E holo ʻoe i Hawai'i e nānā ai i ka ʻāina, i ke kanaka, a me kō laia noho ʻana.
Travel to Hawaii and learn from the land, the people and the local way of living.
We travel to the taro fields of old Hawaii – places that tell of the connectedness between nature and man, salt and sweet water, ocean and mountain, the old and the young, the water cycle and the chain of generations.
Once the Polynesian navigators, who dared the long journey across the pacific to the Hawaiian islands, brought the taro plant with them in their boats. Because of its exceptionally high resilience to natural catastrophies and environmental conditions and its high nutritional value it became the most important food and mythological figure for the following generations.
The mythological narration tells us, that Ho’ohokukalani, the mother of man, had a miscarriage. From the earth, where she buried the deformed being, grew the first taro plant: Haloa, „the one with the long stalk", with the leaves that shiver in the wind. We – far distant from the times of the great navigators – can learn from the taro fields of Hawaii, still: the trembling of the long-breath of Haloa, the coolness of the water and the darkness of the mud, as well as the infinite well-spring of Aloha – the memory of the feet stamping in the mud to loosen the roots of the bulb that connect the mother plant with its progeny and the memory of the hands that put the stalk back into the mud: may it grow a new bulb and new leaves and many many little shoots: Haloa, the first-born and the older brother of us all.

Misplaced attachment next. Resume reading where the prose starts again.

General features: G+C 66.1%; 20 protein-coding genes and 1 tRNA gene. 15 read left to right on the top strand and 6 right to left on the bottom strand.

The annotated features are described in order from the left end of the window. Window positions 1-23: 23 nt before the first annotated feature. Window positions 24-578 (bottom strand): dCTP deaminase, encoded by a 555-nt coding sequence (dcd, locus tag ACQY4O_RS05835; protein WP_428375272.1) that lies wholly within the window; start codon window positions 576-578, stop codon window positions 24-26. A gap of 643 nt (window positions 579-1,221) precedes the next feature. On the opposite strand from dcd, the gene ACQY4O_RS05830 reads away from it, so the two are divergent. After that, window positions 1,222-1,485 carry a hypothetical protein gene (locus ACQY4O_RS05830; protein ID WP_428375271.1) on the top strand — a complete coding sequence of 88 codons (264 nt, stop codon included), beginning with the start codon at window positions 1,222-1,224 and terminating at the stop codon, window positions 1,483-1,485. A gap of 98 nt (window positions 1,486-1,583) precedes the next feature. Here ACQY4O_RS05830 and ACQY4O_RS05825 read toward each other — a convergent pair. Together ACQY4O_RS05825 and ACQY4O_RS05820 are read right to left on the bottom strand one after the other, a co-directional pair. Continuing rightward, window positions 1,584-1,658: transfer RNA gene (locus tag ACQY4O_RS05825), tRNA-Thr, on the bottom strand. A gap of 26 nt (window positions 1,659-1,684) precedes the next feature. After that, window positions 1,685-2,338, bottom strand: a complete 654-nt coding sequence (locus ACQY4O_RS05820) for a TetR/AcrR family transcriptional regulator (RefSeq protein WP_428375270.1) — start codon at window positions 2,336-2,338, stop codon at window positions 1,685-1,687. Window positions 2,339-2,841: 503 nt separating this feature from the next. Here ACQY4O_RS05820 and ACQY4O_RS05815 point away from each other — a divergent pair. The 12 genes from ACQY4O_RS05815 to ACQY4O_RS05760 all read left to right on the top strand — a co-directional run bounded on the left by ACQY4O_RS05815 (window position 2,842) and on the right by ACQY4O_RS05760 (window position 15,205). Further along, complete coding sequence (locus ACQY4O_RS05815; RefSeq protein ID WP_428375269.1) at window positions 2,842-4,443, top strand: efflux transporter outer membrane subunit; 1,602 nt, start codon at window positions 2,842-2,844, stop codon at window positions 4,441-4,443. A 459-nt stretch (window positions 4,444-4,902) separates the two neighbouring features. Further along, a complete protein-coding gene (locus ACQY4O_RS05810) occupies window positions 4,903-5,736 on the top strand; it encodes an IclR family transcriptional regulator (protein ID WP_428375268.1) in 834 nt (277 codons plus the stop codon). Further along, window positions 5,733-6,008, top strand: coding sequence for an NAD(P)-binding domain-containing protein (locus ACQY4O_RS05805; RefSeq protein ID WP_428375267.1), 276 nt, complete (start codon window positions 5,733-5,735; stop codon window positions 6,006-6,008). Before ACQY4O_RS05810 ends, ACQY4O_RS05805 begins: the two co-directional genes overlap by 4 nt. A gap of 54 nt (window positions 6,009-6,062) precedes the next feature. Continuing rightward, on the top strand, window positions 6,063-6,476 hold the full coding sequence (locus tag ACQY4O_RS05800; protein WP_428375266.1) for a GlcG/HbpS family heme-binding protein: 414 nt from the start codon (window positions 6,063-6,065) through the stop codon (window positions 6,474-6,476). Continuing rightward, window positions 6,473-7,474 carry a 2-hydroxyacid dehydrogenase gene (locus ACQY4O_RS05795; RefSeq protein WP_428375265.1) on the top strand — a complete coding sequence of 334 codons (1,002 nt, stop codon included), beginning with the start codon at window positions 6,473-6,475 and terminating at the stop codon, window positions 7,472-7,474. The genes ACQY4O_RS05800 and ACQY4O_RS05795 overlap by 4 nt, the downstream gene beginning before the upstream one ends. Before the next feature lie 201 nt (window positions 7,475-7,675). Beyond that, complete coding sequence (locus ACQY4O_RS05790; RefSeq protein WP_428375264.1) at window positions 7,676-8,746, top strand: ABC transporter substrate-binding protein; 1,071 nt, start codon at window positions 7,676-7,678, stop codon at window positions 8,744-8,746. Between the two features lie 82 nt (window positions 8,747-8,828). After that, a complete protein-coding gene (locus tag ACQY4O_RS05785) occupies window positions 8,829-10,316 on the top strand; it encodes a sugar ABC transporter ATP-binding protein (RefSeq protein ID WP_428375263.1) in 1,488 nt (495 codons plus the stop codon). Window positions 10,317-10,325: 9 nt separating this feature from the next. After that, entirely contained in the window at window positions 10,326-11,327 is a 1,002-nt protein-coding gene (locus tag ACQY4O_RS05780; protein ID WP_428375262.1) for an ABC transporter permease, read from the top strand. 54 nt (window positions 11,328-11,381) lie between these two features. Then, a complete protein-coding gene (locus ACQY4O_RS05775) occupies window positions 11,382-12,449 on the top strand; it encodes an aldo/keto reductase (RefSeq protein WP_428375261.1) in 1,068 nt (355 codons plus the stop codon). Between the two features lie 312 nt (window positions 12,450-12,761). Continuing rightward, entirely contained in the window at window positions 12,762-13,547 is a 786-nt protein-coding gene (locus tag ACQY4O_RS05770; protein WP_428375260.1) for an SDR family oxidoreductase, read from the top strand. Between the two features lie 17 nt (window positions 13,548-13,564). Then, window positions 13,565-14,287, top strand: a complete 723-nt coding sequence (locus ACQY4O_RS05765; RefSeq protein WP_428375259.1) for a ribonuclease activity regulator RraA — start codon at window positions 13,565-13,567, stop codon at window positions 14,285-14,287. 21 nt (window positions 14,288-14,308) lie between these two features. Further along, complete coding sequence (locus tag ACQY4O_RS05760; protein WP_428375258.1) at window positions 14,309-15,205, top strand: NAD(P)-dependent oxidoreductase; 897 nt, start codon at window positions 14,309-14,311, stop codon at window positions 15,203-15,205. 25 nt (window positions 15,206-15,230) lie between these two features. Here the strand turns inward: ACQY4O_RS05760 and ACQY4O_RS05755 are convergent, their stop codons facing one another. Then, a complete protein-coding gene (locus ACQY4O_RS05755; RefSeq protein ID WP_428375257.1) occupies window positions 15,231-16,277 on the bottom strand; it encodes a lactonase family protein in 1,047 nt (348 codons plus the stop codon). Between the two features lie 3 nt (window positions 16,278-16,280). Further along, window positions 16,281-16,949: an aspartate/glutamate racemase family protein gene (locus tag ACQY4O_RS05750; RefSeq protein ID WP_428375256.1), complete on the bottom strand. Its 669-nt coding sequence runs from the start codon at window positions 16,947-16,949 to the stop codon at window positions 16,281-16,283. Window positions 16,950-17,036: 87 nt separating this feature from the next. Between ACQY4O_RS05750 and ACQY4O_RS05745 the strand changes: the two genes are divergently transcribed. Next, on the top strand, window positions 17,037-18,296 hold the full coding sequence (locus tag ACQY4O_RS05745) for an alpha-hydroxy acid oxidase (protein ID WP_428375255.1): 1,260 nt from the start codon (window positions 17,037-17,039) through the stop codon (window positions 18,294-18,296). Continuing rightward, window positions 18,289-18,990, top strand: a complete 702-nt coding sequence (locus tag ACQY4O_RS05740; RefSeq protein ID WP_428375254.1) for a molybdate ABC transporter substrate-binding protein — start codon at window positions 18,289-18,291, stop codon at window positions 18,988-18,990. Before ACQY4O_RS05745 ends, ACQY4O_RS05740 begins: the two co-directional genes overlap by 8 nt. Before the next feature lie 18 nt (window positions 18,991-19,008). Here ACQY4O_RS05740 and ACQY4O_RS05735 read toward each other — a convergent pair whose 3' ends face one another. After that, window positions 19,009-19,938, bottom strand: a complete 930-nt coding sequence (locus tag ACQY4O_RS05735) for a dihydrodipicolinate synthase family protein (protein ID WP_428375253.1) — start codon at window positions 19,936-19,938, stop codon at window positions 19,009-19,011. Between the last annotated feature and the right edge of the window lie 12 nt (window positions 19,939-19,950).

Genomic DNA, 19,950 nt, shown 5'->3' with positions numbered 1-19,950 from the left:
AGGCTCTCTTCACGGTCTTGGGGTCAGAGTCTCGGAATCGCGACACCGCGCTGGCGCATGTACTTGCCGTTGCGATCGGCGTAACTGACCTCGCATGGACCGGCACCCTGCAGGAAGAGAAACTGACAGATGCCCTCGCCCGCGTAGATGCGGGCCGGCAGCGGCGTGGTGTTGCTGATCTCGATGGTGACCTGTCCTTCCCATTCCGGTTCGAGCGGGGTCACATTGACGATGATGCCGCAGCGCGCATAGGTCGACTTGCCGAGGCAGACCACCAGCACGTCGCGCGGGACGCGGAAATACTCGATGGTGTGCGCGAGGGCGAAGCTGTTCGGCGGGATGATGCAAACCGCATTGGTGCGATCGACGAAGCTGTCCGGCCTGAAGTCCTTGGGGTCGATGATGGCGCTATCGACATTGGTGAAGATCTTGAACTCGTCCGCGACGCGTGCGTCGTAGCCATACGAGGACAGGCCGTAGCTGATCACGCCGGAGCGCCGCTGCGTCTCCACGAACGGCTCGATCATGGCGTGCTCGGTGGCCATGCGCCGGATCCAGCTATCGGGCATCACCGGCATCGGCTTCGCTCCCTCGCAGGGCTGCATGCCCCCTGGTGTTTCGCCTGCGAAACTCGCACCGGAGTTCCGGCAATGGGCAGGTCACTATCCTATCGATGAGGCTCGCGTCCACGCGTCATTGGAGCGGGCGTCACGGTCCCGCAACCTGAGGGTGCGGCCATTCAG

For the program, dates and costs: please contact us!